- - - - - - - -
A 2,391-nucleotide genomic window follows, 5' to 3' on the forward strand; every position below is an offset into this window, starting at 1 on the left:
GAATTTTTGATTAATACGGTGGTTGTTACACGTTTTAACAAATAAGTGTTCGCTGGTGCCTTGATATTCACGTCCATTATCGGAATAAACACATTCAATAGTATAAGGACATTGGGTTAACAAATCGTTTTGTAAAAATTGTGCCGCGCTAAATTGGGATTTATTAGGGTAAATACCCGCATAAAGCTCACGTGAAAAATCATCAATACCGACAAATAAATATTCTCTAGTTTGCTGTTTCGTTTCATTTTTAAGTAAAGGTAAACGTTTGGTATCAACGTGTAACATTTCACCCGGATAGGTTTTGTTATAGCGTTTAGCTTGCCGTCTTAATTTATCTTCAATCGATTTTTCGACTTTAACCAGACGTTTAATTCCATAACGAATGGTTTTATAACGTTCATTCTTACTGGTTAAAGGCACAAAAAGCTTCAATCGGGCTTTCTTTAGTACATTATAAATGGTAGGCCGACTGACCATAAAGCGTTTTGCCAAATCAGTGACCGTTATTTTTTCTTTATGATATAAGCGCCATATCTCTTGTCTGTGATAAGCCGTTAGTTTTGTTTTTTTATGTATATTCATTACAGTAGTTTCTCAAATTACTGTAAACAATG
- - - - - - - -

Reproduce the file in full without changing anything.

A 2,391-nucleotide genomic window follows, 5' to 3' on the forward strand; every position below is an offset into this window, starting at 1 on the left:
GAATTTTTGATTAATACGGTGGTTGTTACACGTTTTAACAAATAAGTGTTCGCTGGTGCCTTGATATTCACGTCCATTATCGGAATAAACACATTCAATAGTATAAGGACATTGGGTTAACAAATCGTTTTGTAAAAATTGTGCCGCGCTAAATTGGGATTTATTAGGGTAAATACCCGCATAAAGCTCACGTGAAAAATCATCAATACCGACAAATAAATATTCTCTAGTTTGCTGTTTCGTTTCATTTTTAAGTAAAGGTAAACGTTTGGTATCAACGTGTAACATTTCACCCGGATAGGTTTTGTTATAGCGTTTAGCTTGCCGTCTTAATTTATCTTCAATCGATTTTTCGACTTTAACCAGACGTTTAATTCCATAACGAATGGTTTTATAACGTTCATTCTTACTGGTTAAAGGCACAAAAAGCTTCAATCGGGCTTTCTTTAGTACATTATAAATGGTAGGCCGACTGACCATAAAGCGTTTTGCCAAATCAGTGACCGTTATTTTTTCTTTATGATATAAGCGCCATATCTCTTGTCTGTGATAAGCCGTTAGTTTTGTTTTTTTATGTATATTCATTACAGTAGTTTCTCAAATTACTGTAAACAATG